Author: Tunde Peto (United Kingdom)
Co-authors: Sally Lanar, Jeremy Lambert, Hannah Lewis, Charlotte E. Kosmas, Mirela Mirt Dabic, Aachal Kotecha
Real world evidence has shown that patients with neovascular age-related macular degeneration (nAMD) or diabetic macular edema (DME) treated with anti-vascular endothelial growth factor (anti-VEGF) therapies achieve lower vision improvements compared to patients in clinical trials. This has been partly attributed to treatment burden, which can impede a patient’s ability or willingness to follow their management plan (i.e. adherence). This study aimed to understand the current treatment experiences, satisfaction and barriers to adherence in nAMD and DME from patients’, caregivers’, and physicians’ perspectives in a multinational setting and to suggest how future therapies might improve treatment experience.
This multinational qualitative study was conducted in USA, Canada, France, Germany, Italy and Spain. One-time individual concept elicitation-style telephone interviews with patients, caregivers and retina specialists were conducted between June and October 2020 by trained and experienced interviewers.
Adult patients with nAMD/DME treated with anti-VEGF injections for ≥12 months, their caregivers, and experienced retina specialists participated in 1:1 individual concept elicitation-style phone interviews. Participants were recruited through recruiting databases, physician referrals, and social media for patients and caregivers, and through panels for retina specialists. Interviews were audio-recorded, transcribed verbatim, translated into English when needed, and de-identified to ensure participants’ confidentiality. Interview transcripts were analyzed qualitatively using thematic analysis methods based in the grounded theory tradition to identify concepts related to treatment experience and drivers of and barriers to following a management plan.
Altogether, 62 retina specialists, 49 nAMD and 46 DME patients and 79 caregivers (of 47 nAMD, 33 DME patients) were interviewed. Seventy-nine percent of patients and caregivers reported disruptions in their routine on or the day after anti-VEGF injection. The non-adherence rate estimated by physicians was between 0-20%. The majority of nAMD patients (84%) and nearly 2/3rd of DME patients (63%) reported never missing an injection visit. Doctor-patient relationship (70% of patients, 16% of caregivers and 15% of retina specialists), education (36% of patients, 45% of retina specialists but zero caregivers), and overall treatment effectiveness (35% of patients, 24% of caregivers and 31% of retina specialists) were reported as key drivers for patients to follow management plan. Aspects of treatment leading to patient burden and/or non-adherence could be grouped into 3 main categories: tolerability, logistical parameters and human factors. Side effects were reported as barriers by 67% of patients and 66% of caregivers, but only 26% of physicians. All participant types reported fear or anxiety about injections and frequency of visits as barriers similarly, at 42-54% and 18-26%, respectively. Physicians mentioned travel logistics, comorbidities, and overall treatment effectiveness more frequently than patients and caregivers.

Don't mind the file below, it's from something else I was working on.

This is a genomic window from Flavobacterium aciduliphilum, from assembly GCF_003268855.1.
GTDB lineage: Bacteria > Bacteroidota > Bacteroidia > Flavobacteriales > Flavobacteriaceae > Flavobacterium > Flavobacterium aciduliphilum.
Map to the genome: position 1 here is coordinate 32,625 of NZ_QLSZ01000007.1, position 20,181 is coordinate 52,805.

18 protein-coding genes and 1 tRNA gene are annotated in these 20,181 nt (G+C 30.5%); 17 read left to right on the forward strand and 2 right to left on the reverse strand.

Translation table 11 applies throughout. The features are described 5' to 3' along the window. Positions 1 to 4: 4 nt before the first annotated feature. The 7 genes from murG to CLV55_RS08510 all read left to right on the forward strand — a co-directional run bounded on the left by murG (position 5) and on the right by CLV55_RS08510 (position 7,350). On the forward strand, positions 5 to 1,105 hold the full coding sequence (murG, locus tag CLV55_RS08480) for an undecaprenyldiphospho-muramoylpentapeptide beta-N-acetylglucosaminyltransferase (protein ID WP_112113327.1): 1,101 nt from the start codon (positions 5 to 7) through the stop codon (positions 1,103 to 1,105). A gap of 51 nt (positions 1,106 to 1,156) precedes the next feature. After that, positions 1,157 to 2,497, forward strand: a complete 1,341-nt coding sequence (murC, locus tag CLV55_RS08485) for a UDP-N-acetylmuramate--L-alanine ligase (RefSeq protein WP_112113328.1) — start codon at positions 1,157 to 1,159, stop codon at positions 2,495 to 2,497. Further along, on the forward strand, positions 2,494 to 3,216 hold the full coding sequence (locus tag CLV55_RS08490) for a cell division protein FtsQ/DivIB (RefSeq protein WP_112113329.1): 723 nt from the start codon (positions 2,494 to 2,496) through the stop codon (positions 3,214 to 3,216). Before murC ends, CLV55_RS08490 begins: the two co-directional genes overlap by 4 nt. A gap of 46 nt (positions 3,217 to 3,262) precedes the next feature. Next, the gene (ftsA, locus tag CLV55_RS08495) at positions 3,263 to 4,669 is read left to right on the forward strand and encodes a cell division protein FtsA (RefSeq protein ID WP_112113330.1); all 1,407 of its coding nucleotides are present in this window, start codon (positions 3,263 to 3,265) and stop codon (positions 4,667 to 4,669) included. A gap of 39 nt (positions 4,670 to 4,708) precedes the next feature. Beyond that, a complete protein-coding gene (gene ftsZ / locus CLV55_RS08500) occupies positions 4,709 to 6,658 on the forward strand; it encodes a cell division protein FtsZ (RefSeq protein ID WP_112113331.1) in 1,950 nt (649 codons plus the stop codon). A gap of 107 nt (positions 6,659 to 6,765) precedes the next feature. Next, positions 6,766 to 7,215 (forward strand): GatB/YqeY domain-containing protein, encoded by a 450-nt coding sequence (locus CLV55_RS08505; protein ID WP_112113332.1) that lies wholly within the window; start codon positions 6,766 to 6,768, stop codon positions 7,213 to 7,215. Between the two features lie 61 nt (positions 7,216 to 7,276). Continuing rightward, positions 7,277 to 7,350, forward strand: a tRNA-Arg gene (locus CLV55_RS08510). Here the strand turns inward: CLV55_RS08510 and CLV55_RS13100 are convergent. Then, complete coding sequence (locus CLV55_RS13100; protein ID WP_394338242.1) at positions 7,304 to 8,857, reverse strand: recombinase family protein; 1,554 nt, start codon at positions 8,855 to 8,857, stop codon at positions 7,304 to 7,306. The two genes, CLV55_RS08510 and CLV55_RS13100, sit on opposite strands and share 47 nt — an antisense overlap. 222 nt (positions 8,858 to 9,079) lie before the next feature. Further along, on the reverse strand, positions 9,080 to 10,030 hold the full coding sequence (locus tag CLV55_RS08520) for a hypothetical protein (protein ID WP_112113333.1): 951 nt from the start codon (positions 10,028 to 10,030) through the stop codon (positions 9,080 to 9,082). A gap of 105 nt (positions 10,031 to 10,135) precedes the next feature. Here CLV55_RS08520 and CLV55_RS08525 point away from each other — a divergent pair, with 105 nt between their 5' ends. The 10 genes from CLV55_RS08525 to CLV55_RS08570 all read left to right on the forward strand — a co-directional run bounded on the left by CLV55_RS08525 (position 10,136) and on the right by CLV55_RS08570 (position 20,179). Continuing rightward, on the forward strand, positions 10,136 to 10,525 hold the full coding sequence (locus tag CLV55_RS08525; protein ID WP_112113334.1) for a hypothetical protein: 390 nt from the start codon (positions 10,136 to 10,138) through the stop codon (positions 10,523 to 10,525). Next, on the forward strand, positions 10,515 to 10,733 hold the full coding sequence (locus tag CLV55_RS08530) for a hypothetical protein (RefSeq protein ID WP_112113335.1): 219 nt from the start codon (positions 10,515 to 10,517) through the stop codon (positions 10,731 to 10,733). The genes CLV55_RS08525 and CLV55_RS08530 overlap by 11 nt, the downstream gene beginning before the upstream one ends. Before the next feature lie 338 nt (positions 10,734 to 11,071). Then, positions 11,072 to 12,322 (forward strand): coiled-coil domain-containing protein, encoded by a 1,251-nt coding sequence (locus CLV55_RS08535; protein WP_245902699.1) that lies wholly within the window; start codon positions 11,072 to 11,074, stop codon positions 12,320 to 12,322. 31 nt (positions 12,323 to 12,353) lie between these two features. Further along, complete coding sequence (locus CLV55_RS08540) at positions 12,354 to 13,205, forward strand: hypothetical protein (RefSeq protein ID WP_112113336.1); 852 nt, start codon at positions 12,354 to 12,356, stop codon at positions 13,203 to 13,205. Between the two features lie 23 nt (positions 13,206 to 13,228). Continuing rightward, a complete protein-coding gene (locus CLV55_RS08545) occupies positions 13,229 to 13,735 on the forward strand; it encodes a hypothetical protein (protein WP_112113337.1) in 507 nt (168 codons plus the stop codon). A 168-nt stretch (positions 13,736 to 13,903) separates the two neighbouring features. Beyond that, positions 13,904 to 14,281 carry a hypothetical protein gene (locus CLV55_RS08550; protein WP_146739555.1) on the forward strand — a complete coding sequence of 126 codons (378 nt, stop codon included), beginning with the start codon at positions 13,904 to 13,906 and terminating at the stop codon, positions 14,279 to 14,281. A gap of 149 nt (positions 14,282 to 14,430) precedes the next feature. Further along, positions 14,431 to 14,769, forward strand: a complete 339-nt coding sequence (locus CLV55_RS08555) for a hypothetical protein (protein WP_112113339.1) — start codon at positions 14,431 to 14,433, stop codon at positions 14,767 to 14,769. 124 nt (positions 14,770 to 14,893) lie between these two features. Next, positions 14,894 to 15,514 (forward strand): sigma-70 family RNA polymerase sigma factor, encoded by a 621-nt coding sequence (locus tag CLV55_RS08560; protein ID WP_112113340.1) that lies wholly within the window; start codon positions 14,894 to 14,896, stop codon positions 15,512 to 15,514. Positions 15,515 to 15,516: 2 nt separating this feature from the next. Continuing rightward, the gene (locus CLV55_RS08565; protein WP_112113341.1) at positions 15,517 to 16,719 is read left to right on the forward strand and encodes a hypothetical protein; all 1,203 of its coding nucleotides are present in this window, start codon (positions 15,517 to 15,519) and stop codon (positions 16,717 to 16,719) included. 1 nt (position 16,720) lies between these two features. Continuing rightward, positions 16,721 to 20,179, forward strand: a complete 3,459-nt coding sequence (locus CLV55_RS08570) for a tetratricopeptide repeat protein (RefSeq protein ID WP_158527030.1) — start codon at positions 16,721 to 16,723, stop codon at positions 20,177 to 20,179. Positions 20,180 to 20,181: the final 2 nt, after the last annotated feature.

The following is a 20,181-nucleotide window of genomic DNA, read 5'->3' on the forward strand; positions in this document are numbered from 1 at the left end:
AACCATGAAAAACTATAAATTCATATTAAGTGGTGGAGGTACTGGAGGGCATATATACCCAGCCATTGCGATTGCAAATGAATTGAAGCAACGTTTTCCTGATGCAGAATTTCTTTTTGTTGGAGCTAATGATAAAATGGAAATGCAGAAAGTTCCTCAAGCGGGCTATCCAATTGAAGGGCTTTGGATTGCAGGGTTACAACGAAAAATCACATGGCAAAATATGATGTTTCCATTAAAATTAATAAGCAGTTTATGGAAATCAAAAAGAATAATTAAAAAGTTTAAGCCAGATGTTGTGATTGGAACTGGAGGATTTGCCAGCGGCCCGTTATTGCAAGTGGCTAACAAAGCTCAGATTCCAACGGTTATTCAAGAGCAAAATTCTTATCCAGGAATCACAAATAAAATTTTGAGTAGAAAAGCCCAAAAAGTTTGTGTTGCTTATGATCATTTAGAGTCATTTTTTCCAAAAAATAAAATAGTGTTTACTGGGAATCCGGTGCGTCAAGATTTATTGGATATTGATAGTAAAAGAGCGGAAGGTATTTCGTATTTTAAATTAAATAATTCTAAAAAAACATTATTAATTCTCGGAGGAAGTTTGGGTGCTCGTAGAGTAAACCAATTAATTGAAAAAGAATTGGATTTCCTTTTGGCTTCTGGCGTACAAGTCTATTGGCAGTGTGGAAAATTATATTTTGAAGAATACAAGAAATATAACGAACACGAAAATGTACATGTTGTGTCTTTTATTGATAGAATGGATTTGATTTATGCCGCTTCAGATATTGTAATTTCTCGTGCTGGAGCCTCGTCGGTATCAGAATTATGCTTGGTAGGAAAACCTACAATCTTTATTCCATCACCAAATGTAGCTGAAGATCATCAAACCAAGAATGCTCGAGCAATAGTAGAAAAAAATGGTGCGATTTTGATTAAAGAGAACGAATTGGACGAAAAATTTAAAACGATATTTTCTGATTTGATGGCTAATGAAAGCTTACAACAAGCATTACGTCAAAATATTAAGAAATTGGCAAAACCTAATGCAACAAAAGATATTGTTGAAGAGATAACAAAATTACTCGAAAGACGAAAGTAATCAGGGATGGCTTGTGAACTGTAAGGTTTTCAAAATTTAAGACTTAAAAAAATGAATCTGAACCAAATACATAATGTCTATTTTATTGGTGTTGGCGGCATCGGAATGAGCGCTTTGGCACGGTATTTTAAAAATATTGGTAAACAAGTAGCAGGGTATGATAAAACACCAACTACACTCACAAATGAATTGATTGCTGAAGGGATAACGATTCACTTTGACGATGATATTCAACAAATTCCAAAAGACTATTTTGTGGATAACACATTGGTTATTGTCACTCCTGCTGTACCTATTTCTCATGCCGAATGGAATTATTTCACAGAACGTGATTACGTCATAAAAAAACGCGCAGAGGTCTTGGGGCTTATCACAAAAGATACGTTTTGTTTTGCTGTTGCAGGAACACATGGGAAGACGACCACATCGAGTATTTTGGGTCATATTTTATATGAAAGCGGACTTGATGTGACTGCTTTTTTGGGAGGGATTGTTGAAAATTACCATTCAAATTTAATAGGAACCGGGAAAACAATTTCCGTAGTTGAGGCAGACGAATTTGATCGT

To conclude, this international qualitative study provides valuable insights into areas for improvement within the nAMD and DME treatment experience. New therapies offering improved or longer-acting effectiveness and better tolerability profiles, along with enhanced patient education may improve nAMD/DME patient compliance with their management plan and help in achieving better real-world vision outcomes. It is important to note that the patient sample may underrepresent non-adherent patients who may have been less likely to volunteer to participate in the study. In addition, adherence was derived from patient self-report, asking patients if they had ever missed an injection visit. Therefore, a complementary quantitative study using medical records should be conducted to provide a more accurate assessment of patient adherence. This quantitative study may also help describe the impact of the COVID-19 pandemic on treatment adherence, which might not have been fully captured both in the interview and the analysis.
Tunde Peto: Roche: speaker fee for this abstract Sally Lanar, Jeremy Lamber, Hannah Lewis and Charlotte E Kosmas: Employees of ICON plc; Mirela Mirt Dabic, Aachal Kotecha, Liliana P. Paris, and Iris Van den Brande: Employees of Roche; Brittany Gentile and Gloria C. Chi: Employees of Genentech
Please add below four extra co-authors: Co-author 7 first name: Liliana P. Co-author 7 last name: Paris Co-author 7 affiliation: F. Hoffmann-La Roche, Basel, Switzerland Co-author 8 first name: Iris Co-author 8 last name: Van den Brande Co-author 8 affiliation: F. Hoffmann-La Roche, Basel, Switzerland Co-author 9 first name: Brittany Co-author 9 last name: Gentile Co-author 9 affiliation: Genentech Inc., South San Francisco, CA, USA Co-author 10 first name: Gloria C. Co-author 10 last name: Chi Co-author 10 affiliation: Genentech Inc., South San Francisco, CA, USA